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  • The FOMC voted to leave rates unchanged at its June policy meeting, which aligned with market expectations. On Wednesday, markets braced for the convergence of May’s Consumer Price Index data, which arrived just a few hours before the Federal Reserve’s June policy decision, where policymakers voted to hold interest rates in place.
  • Driving the Fed’s decision is a cautiousness about a policy pivot, as while inflation pressures and expectations have come down, they remain above the Fed’s preferred 2% target necessitating a wait and see approach.
  • National economic data preceding the Fed meeting showed the US economy and labor market continued expanding. According to the Federal Reserve’s May 29th Beige Book, most Fed Districts report slight or modest growth during the six-week survey period, though two noted no change. Meanwhile, May’s job report from the Bureau of Labor Statistics reported that 272,000 jobs were added in the month, sharply beating expectations.
  • According to the Chicago Mercantile Exchange’s Fed Watch tool, two rate cuts remain on the docket this year. However, all will depend on the path of inflation and expectations throughout the second half of the year.



  • According to the FOMC’s latest summary of economic projections, released at the Fed’s June policy meeting, policymakers see just one rate cut between now and the end of 2024.
  • After leaving interest rates steady at 5.25%-5.50% for the seventh consecutive meeting in June, the FOMC’s dot plot showed that policymakers see only one rate cut this year and four in 2025. Projections shifted from the Fed’s last release in March when the dot plot coalesced around a projection of three rate cuts in 2024, followed by another three in 2025.
  • Notably, the Fed’s projections differ from those gathered from Fed futures markets, which still forecast two rate hikes in 2024 following the release of the Fed’s latest projections.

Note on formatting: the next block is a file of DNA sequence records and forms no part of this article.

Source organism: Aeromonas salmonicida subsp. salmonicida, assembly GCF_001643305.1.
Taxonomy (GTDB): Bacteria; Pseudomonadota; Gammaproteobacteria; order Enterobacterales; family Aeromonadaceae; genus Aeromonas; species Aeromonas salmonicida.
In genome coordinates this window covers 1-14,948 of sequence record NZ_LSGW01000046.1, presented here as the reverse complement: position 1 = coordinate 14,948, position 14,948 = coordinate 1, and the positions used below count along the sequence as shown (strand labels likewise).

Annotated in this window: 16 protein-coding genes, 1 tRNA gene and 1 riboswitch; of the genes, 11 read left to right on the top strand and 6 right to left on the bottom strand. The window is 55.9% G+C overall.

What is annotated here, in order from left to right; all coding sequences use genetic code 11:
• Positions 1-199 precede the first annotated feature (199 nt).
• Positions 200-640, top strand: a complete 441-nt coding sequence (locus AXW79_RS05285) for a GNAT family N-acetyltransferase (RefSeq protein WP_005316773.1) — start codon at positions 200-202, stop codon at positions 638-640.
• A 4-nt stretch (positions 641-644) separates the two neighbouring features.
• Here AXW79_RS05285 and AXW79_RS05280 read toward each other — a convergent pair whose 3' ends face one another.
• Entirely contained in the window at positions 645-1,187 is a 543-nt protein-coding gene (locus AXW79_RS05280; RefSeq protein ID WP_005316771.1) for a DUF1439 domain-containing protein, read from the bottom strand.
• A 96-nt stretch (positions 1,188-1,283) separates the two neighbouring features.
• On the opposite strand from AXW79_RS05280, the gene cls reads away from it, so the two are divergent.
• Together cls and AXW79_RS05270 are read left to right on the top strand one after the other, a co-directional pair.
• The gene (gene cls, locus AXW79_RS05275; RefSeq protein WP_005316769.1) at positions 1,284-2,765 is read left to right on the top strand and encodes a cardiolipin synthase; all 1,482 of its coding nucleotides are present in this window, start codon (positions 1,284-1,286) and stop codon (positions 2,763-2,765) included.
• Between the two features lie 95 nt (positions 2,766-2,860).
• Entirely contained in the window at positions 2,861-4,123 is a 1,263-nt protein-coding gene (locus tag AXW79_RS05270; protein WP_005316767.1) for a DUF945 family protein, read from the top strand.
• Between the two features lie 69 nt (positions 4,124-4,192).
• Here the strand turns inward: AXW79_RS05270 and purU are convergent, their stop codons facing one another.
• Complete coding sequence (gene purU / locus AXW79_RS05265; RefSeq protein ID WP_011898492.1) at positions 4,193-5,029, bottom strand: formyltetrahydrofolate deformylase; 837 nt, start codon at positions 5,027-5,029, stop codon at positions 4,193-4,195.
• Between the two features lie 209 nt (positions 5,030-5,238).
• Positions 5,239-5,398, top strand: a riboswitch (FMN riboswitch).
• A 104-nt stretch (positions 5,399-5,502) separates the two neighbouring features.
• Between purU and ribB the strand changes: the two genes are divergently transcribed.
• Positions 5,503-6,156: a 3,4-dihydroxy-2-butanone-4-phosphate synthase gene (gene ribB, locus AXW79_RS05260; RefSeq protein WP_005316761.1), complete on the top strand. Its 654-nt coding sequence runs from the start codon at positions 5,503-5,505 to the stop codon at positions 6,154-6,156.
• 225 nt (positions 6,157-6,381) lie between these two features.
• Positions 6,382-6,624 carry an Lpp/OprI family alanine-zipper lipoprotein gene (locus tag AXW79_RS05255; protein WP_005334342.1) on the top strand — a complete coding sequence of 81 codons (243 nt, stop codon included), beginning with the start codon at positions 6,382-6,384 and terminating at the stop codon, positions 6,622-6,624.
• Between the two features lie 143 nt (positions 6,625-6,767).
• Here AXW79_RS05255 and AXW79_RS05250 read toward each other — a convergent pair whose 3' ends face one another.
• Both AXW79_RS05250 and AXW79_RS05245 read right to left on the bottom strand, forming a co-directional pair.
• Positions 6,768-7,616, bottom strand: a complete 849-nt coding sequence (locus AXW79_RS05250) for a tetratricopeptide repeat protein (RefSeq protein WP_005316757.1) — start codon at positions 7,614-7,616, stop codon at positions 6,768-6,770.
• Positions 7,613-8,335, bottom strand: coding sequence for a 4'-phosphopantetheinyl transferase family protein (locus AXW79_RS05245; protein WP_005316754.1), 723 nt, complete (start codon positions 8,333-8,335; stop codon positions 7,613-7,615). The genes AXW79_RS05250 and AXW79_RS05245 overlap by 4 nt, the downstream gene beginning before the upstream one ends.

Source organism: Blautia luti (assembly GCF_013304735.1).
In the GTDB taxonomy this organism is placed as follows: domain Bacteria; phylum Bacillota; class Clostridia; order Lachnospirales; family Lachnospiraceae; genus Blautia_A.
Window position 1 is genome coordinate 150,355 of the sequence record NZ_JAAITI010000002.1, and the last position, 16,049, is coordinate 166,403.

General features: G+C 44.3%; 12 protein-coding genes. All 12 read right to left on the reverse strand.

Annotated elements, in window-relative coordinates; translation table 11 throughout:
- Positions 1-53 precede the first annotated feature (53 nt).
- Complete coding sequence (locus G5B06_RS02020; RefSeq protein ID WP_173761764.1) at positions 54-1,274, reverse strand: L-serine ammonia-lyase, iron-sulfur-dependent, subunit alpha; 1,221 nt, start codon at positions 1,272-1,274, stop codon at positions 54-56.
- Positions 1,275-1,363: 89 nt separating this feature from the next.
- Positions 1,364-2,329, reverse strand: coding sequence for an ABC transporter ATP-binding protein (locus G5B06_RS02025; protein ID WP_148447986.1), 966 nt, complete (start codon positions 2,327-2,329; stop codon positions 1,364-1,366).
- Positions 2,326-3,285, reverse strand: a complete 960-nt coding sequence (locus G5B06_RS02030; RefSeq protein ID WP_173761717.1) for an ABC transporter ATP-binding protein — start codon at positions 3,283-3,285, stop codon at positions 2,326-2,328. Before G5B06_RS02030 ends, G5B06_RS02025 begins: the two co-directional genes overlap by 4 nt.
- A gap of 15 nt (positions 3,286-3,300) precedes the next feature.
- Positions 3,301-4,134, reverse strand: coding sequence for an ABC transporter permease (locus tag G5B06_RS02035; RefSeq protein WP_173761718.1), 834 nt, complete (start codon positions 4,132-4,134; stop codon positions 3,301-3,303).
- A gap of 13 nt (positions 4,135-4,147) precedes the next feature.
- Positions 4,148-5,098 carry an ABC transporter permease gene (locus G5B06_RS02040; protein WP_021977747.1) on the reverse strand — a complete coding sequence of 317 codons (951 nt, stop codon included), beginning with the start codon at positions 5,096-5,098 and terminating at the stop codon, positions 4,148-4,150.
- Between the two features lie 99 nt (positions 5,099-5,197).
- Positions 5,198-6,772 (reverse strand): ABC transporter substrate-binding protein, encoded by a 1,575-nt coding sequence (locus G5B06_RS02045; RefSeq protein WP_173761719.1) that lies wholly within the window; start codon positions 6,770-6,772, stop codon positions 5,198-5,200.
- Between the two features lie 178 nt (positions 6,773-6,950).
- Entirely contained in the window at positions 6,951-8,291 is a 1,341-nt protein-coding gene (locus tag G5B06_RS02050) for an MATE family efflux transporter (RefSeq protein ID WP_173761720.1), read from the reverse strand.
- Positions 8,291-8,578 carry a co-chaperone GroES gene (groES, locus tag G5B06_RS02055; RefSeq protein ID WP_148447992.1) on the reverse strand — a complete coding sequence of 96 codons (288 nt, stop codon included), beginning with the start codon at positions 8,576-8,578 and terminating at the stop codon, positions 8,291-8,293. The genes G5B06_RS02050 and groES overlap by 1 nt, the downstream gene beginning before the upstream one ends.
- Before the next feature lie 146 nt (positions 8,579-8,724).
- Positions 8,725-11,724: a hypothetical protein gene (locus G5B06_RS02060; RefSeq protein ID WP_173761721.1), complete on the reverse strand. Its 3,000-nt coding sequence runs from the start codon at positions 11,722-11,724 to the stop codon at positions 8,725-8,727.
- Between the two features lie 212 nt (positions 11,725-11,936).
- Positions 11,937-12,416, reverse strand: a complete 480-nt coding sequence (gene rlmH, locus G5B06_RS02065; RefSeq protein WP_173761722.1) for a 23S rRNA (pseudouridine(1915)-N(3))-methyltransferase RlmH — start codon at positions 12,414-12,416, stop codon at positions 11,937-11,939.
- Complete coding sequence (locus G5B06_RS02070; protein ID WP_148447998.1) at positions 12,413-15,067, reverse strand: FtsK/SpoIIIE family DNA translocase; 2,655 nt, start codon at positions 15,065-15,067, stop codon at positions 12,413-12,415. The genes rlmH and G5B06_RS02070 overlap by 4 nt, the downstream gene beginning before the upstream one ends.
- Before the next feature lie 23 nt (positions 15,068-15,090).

• The Fed made no revisions to GDP growth projections and still sees the economy expanding by 2.1% in 2024, 2% in 2025, and 2026. The projection for PCE inflation was revised to 2.6% in 2024, while that for Core PCE inflation was revised to 2.8% in 2024.



  • US Construction spending fell by 0.1% month-over-month in April 2024, following a 0.2% decrease in March. However, construction spending grew by 10% annually.
  • Markets forecasted an increase of 0.2%; however, both private and public spending shrank in April, falling by 0.2% and 0.1, respectively.
  • In the public segment, both residential (-0.3%) and non-residential (-0.2%) experienced a decrease during the month. Within the private segment, there was a 0.3% decline in the non-residential, while primarily amusement and recreation fell by -3.5%. The educational segment fell by -3.1% and healthcare by -2.9%. Conversely, the residential segment rose by 0.1%, with spending on single-family projects increasing by 0.1%. Meanwhile, outlays on multifamily housing projects fell by 0.3%.



  • A recent Bloomberg review of investor sentiment examines investors’ more candid views on the state of Commercial Real Estate, as the industry remains strong amid a number of emerging risks.
  • Standing out is the longer-term risk of higher interest rates. Early on during the Fed’s tightening cycle, there was hope—and market expectation—that interest rates would rise for some initial period of time before coming back down as inflation snapped back toward pre-pandemic levels. However, this hasn’t happened, leaving interest rates higher for longer than some had expected and forcing some shifts in investment strategies.
  • CRE assets, which often require refinancing after long loan periods, are susceptible to the recent increases in lending rates, especially those in sectors and places strongly altered by the pandemic, such as downtown office spaces.
  • Notably, one take in the article noted that as Fed policymakers keep an eye on CRE risks, they face the reality that the shifts in certain parts of the market largely reflect a secular supply and demand shift caused by the COVID-19 pandemic. As a result, there is so much that monetary policy can sustainably do to address the risks posed.



  • Data from ATTOM shows a nationwide uptick in foreclosures in May compared to the month before but that foreclosures are down on an annual basis.
  • There were roughly 33,000 foreclosure filings in May, up 3.0% from April but down 7.0% from May 2023. The trend signals a mixed market, with pockets of distress emerging in a relatively resilient landscape.
  • New Jersey, Illinois, and Delaware posted the highest monthly foreclosure rates. From a metro-level perspective, Chicago, Philadelphia, and Riverside (CA) led foreclosure filings in cities with populations of 1 million or higher. In cities with populations between 200,000 and 1 million, Longview, TX, Trenton, NJ, and Atlantic City, NJ, charted the highest rates of foreclosures.